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Quantitative Information from Chemical Equations

In chemistry, a chemical equation is a symbolic representation of a chemical reaction. The chemical reaction is an expression of the conversion of one set of chemical substances to another. Both reactants and products are usually given in the form of chemical species. Chemical equations are not sentences in a natural language. They are guidelines for balancing chemical equations, and they show the relationship between chemical species.


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Video Transcript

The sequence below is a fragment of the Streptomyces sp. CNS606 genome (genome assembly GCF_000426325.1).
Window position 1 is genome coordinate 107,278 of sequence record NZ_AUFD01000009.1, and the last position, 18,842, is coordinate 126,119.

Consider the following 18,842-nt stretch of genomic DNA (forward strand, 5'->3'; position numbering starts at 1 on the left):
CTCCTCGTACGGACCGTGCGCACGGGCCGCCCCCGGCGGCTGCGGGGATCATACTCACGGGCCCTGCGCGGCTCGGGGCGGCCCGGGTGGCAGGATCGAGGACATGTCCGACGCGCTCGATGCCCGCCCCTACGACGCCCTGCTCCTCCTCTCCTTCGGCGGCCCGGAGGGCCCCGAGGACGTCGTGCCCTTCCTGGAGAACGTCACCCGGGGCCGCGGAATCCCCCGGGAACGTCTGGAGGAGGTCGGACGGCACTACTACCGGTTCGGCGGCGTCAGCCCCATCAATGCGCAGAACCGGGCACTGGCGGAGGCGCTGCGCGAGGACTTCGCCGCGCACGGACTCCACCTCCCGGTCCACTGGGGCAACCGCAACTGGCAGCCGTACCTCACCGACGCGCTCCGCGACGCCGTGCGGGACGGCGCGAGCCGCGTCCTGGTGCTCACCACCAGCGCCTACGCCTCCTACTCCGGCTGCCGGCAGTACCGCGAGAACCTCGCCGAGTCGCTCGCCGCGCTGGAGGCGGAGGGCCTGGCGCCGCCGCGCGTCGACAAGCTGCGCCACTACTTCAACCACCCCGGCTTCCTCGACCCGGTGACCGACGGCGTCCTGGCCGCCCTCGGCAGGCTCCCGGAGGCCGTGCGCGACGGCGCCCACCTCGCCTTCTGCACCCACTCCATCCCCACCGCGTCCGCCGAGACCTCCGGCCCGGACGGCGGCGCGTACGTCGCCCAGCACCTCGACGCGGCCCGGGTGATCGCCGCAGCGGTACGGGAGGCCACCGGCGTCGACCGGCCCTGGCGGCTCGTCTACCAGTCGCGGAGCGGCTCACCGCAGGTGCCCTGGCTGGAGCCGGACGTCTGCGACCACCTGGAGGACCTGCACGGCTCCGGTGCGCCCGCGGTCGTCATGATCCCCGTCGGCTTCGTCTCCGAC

so from a chemical equation, if you're given a mass or a model of one molecule, you confined theme Mueller Mass. The moles, the number of particles or the number of atoms than any other molecules in the equation. And whenever you're working with these problems, you want to make sure that your stoke geometry is correct. So S O. E com tree is very important because the number of rules that you're working with will change the values drastically on DSO. For this video will be answering a couple of questions that are based off of the combustion of sugar based on the fact that you are given a known quantity of sugar. And so for these problems, we'll be working with the fact that you are given to 0.77 g of shirt. And so, for the first problem, we want to figure out the number of molecules of co two that you make in your product set. So to do this, we need to figure out the number of moles, love, sugar, the number of moles of carbon dioxide and from their use. Avocado is never to calculate the number of molecules. So first, let's start with figuring out the number of bulls. Fortunate. So from our previous problems, we know that sugar has a molar mass of 342.2 g per mole. So let's use this to solve this problem. So again, whenever you're using dimensional analysis, you want to start with what you're given and then manipulates this so that you get the moles that you want. So here we want to multiply this. I think so. So the grams are on the bottom and the bulls are on the top. And when we do this, grams with cancel, so then you're left with moles. And when you do at the math, you should get zero point 008 09 walls of shirt. So now we figure out the bowls of sugar, but we need the moles of carbon dioxide. So then you need to multiply this by 12 to get the number of moles for carbon dioxide which ends up being 0.0 971 moles. And now you want Thio Europe, the number of well, girls LCU to. So then you can use this by multiplying this by ABBA God Rose number which is 6.0 to to times 10 to the 23rd particles. And in this case, we're working with molecules of CO two, so we can just write molecules to be more specific over one more. So then, if you do that out, you should get 5.8 five times on to the 22nd molecules. Terrible molecules we'll see. And this should be your final answer to this problem. So here we show that if you're given the mass for one of the molecules in the equation, you can use it to find the number of molecules for another molecule in the same equation. Now, for the second part, we want to figure out the total number of hydrogen atoms on the product side. So we'll be doing something very similar to the top. Except this time we have an additional step where you want to figure out the number of hydrogen atoms, um, that you made on the product side. So here we're going to start this very similarly eso again. You have to 0.77 g. Sure, and you want to apply this to multiply this with the more mass in this way. So This is technically dividing the grams by the molar mass to obtain your moles. And in this case, we have 11 for the U coefficient instead of 12. So you'll be multiplying this by 11, and we should end up with is zero point 08 he nine. Sorry, that's not right. Um, Shana, with 0.890 malls of each too well and then from there, you want to multiply this, my Alma God Rose number to make sure that the units cancel out and again instead of just writing particles, we can write molecules, be more specific. And when you do this, the moles should cancel out. And what you're left with is I'm going to write the answer here 5.36 times 10 to the 22nd molecules of water. And it's important to know that that's not what you're looking for. We have one more step, and so we want to figure out the number the total number of hydrogen atoms on the product side. Then we need to multiply that number by two because for every one molecule of water, there are two atoms of hydrogen, and so your final answer should be 1.7 times turn to the 23rd bottoms of hydrogen. And so, for the last problem, we can figure out the number of grams of a molecule and the chemical reaction given the number of grams for a different molecule and the chemical reaction, Um and so here will be starting out the problem the same way. So you want to always figure out the number of moles before you calculate different quantities. And so again, we start off with dividing the grams by the molar mass off what you were given to get your moles. And here, like the problem, we live. We're working with water. So then you won't apply this value by 11 to get 0.890 And then from there right now are units are in moles of water and you actually want to get grams, then two that will use dimensional analysis. And so when you do this by multiplying this by theme Mueller mass of water So the molar mass of water eyes about 18 grams Permal. So then when we do out the calculation, we should get one point 60 g off water. And so from this video, we've learned that by starting out with the mass, uh, one component off one molecule, we can figure out the number of molecules or any other molecule that is in the same equation. In addition, we can also figure out the number of atoms and the equation based on this information. And in addition, we can also figure out the number of grams for any of the molecules in the chemical equation just from the mass of one molecule. And so when you do these problems, it's really important to keep your units very clear because you always want to cancel out units to obtain the ones that you want by using specific ratios. And you always want to keep in mind that whenever you want thio, get number of particles, or if your answer involves getting that you always want to use avocados number. And whenever you're looking for Grams, you want to make sure that you include some kind of Moeller mass in your final equation. And whenever you're working with atoms, you want to make sure that you are indeed working with atoms and not just molecules. Eso again, you want to make sure that your units are clear and your ratios are clear to make sure you don't make any silly mistakes.